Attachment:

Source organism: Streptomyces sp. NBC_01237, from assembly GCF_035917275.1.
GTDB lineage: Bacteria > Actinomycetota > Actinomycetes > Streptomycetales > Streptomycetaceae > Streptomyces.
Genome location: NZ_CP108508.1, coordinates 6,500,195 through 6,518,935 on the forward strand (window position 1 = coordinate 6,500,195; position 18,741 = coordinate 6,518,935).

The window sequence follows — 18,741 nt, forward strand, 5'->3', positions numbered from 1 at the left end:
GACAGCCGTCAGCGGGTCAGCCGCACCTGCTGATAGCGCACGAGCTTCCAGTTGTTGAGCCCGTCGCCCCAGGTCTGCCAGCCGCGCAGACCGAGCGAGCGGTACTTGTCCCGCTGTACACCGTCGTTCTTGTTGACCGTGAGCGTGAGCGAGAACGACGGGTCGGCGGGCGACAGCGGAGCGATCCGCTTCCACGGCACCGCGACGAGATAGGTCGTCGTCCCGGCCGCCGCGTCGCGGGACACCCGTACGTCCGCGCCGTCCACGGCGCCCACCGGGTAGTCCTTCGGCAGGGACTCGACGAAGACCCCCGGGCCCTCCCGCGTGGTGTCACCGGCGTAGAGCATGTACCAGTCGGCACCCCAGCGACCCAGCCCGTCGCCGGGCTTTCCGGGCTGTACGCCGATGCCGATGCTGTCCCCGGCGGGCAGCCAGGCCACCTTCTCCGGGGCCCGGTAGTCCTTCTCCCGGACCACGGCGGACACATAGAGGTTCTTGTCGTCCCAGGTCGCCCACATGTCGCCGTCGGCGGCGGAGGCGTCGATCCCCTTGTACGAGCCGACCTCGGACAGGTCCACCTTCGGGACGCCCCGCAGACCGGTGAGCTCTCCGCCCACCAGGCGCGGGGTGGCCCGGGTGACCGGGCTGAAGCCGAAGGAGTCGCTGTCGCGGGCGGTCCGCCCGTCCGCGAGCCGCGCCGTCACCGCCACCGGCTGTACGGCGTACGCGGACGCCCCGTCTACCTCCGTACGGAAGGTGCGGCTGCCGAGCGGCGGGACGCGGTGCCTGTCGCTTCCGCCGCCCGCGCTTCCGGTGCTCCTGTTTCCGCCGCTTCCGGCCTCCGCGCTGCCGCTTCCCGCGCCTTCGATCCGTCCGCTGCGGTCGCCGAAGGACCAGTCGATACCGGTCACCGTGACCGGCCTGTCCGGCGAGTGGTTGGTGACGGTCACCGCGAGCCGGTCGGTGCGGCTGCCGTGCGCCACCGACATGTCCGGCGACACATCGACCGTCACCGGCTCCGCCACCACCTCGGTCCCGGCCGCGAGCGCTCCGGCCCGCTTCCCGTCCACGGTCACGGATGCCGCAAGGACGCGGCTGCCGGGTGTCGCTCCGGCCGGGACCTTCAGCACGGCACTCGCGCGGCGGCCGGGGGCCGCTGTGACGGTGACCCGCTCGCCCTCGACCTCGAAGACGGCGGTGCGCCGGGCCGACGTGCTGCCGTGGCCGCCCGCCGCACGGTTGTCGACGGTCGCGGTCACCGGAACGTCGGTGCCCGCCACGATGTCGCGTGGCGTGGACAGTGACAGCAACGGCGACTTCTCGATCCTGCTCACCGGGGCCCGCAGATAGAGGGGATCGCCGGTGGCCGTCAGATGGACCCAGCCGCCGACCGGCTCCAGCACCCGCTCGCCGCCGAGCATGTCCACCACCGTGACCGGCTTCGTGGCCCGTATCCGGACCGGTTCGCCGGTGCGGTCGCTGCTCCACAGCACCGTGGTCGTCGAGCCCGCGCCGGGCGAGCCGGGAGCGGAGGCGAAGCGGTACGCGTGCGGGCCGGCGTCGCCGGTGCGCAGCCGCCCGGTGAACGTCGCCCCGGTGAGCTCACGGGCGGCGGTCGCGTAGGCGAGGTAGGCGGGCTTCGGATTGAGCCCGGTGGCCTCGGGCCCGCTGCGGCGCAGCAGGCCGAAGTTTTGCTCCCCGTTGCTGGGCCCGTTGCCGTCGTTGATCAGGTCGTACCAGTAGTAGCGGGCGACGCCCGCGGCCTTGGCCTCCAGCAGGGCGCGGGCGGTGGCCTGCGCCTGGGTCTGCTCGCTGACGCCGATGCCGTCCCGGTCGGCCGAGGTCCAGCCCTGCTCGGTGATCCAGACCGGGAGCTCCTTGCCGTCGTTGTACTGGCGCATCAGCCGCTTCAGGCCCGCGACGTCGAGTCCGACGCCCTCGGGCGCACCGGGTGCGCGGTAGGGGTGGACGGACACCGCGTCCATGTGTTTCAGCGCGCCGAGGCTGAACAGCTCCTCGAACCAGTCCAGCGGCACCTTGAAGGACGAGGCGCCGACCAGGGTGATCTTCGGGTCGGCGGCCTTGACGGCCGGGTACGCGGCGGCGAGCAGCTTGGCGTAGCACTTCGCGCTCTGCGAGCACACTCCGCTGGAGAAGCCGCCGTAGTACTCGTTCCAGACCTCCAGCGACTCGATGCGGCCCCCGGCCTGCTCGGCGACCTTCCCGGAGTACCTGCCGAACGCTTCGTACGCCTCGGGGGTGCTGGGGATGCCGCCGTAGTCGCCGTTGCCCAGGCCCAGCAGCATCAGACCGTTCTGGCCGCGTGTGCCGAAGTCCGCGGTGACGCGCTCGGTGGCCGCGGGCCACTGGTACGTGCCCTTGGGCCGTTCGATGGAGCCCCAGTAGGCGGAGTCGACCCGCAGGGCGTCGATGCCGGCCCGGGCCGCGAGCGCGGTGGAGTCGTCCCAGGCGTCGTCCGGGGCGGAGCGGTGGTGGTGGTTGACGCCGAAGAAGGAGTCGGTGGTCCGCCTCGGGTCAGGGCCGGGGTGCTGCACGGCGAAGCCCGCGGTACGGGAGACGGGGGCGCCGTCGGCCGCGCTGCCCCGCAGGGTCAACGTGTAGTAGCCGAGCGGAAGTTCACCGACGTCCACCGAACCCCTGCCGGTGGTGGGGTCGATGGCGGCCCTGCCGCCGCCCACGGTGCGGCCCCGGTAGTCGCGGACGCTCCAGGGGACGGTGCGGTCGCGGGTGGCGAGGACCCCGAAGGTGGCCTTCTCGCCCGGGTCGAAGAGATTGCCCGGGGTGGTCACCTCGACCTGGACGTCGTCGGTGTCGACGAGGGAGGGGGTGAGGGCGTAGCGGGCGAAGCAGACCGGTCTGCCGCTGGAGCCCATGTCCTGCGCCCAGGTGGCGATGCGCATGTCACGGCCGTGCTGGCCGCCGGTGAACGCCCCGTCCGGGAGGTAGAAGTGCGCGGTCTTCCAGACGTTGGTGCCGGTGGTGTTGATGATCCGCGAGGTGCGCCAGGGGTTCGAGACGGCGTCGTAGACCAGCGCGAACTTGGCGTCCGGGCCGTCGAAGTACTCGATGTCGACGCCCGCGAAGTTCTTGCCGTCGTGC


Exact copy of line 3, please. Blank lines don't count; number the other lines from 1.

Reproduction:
Genome location: NZ_CP108508.1, coordinates 6,500,195 through 6,518,935 on the forward strand (window position 1 = coordinate 6,500,195; position 18,741 = coordinate 6,518,935).